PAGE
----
The story’s pretty familiar by now: James Mercer (The Shins) and Brian Burton (Danger Mouse) meet up after playing some live music, start hammering out some tunes, and form a mighty conglomeration of hip-rock. (That means rock that is hip, not hip-hop fashioned into rock. FYI.)
The problem with many of these intriguing music duos and super bands is that the novelty wears out fast, and all you’re left with is months of hype. A great single and a few magazine interviews and people start believing the project is gonna be the next incarnation of Golden Smog instead of the next Velvet Revolver.
Fortunately for the ears and hearts of millions of hipsters, Broken Bells falls comfortably in the middle, neither a brilliant explosion of musical originality nor a cesspool of forgettable, self-indulgent crap. It earns the cliché of “not a bad song on the album”, and does so earnestly and convincingly. From the wobbly, video game intro of “The High Road”, to the spaghetti-western-flavoured “Mongrel Heart”, it weaves Mercer’s vocals with Burton’s production in a flurry of electronic-laced pop as enjoyable as anything we’ve heard in the last few years.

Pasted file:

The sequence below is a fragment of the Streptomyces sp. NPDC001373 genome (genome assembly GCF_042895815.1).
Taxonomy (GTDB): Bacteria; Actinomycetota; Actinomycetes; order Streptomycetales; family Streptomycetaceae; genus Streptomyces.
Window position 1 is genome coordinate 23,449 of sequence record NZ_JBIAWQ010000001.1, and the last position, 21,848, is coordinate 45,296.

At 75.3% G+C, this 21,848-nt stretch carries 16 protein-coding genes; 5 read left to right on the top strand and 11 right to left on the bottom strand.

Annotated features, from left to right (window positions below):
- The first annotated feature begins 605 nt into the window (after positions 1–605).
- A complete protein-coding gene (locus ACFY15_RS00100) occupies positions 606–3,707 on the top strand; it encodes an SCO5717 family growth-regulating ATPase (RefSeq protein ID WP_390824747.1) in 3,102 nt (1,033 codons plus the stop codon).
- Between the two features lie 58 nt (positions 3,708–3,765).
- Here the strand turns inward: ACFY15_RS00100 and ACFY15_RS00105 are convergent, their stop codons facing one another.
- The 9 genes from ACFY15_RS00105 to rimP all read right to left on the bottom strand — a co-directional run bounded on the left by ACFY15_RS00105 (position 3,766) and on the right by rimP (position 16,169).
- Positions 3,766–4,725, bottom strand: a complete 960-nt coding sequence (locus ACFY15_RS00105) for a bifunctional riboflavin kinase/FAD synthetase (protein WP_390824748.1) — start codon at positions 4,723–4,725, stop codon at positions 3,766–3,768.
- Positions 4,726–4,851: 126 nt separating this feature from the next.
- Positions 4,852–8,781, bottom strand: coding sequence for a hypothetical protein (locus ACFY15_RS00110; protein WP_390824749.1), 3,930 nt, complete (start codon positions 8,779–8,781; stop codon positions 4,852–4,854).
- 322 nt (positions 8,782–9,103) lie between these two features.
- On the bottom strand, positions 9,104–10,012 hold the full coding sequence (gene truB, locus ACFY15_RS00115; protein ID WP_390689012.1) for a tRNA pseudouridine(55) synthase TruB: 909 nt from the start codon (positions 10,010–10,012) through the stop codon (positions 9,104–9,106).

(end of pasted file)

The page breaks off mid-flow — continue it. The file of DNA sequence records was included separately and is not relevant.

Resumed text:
One of the album’s best qualities is mood, and this is in no small part due to Burton. Other records he’s written and/or mixed have had an engulfing tone to it, such as the retro-grade atmosphere of The Grey Album, or the melancholy fog surrounding Dark Night of the Soul. In the case of Broken Bells, it’s an aloof fantasia, music that in many cases sound like they came right out of Damon Albarn’s playbook. (The falsetto and rumble of percussion in “The Ghost Inside” and “Sailing To Nowhere” are especially Gorillaz-like.)
To Mercer’s credit, his contributions blend perfectly, it’s almost easy to forget about who’s behind the music; Broken Bells shares a few chord progressions with The Shins, but for the most part, this is a brand new beast, despite his easily-recognizable indie-murmur.
Ultimately it’s a blast to listen to, and there’s not a drop of talent wasted between the two musical champions. In fact, it almost feels like cheating, like taking your favourite musicians and creating some pretend-demigod band on your Playstation. In the end that’s probably what separates this collection of songs from your standard band or singer/songwriter fare, the sense that this wasn’t entirely organic. The test tube album. It won’t take away from the fun, just maybe a little of the historical importance.
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